The cell phone call that Jordan Kohout placed to his good friend Peter Konz earlier this year wasn’t out of the ordinary, but the place where the University of Wisconsin football teammates hooked up definitely was.
On a cold February day, they met outside the State Capitol and milled about with thousands of protesters who had gathered to make their feelings known toward Gov. Scott Walker and his budget proposal to eliminate most collective bargaining rights for public employees.
Kohout, a sophomore defensive tackle from Waupun, and Konz, a junior center from Neenah, got together not so much to take a stand, but to be enlightened about an endeavor they both found fascinating.
“Me and Peter are pretty much the same person,” Kohout explained as Konz, standing nearby, nodded with a smile. “He’s an offensive guy and I’m a defensive guy, but that’s kind of where the differences end.”
In the process of wading into that political tumult, Kohout and Konz strengthened my belief that great chemistry in the locker room will be an asset for the Badgers this season as much as it was a year ago. Although we won’t get a precise measure of it until genuine adversity hits, the protests gave us a way to measure how seventh-ranked UW might be able to endure.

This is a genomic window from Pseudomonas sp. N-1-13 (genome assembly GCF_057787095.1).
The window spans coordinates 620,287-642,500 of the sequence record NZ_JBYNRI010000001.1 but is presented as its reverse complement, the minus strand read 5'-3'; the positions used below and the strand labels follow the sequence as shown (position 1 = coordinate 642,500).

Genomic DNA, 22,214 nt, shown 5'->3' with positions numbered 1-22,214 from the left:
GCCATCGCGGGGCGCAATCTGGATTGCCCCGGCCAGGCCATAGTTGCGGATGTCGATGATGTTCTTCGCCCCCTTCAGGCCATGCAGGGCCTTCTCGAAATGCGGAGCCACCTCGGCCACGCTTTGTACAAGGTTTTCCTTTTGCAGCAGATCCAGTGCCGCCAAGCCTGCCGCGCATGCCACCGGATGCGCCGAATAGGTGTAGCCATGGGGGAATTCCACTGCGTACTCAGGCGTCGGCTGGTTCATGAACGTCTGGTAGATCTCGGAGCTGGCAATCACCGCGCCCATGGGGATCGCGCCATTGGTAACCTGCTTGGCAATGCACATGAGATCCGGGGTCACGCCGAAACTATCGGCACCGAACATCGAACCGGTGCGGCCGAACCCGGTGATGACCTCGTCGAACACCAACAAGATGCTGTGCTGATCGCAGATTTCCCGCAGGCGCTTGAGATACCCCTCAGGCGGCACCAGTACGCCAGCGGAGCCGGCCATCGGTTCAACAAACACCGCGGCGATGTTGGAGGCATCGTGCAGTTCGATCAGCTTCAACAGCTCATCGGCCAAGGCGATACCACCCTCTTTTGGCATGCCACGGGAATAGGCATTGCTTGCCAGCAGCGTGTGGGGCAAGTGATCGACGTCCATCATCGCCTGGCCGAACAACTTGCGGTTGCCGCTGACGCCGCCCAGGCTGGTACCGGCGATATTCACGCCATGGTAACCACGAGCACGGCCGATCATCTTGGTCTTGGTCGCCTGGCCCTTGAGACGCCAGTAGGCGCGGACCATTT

You should know that Kohout and Konz prefer forums that have nothing to do with football. Both are into philosophy and the mysteries of our society and the behaviors within. Both are sincere, well-spoken guys. Both like to solicit discussion because it can be the smoothest pathway to understanding an entire issue, not just one or two sides.
That helps explain why Kohout, who majors in sociology, and Konz, who majors in communication arts, showed up at the Capitol, asking questions of both sides and listening intently to views that were different from their own.
“We just like to think about these things,” Konz said. “It seems so real. Football, it’s a game. Every Sunday, every Saturday, every Friday there’s a game. This is real stuff to a lot of people. This is people’s livelihoods.”
If Kohout and Konz are having a political discussion, sophomore linebacker Chris Borland is usually a part of it and is known to bring a dissenting view. But unlike so many exchanges elsewhere in our red state/blue state world, Konz said the tone is always “very respectful.”
“I don’t want anybody to hate me — especially in the Madison area — but Chris is more on the liberal side and I’m more on the conservative side,” Konz said.
“I was more of a spectator (at the protests). I was asking people (with) opposing views as mine, ‘What is this about for you?’ I mean, it really comes down to perspective. It doesn’t come down to liberal-conservative or Democrat-Republican because people are fighting for their interests.
“I saw so many sides to it. In the end, I never actually came up with who was right or wrong. Basically, you just fight for your family and what you believe in.”
That’s what Borland did. He said he walked with relatives from Kenosha and Oshkosh — teachers who felt victimized by the legislation — and carried a “Recall Walker” sign even though he’s from Kettering, Ohio.
“I felt it was the right thing to do,” Borland said. “I think he went too far.”
When you operate amid this kind of mutual respect, understanding and passion, it’s much easier to embrace a celebrated transfer quarterback and the pressure of repeating as Big Ten Conference champions.
It’s much easier to overcome.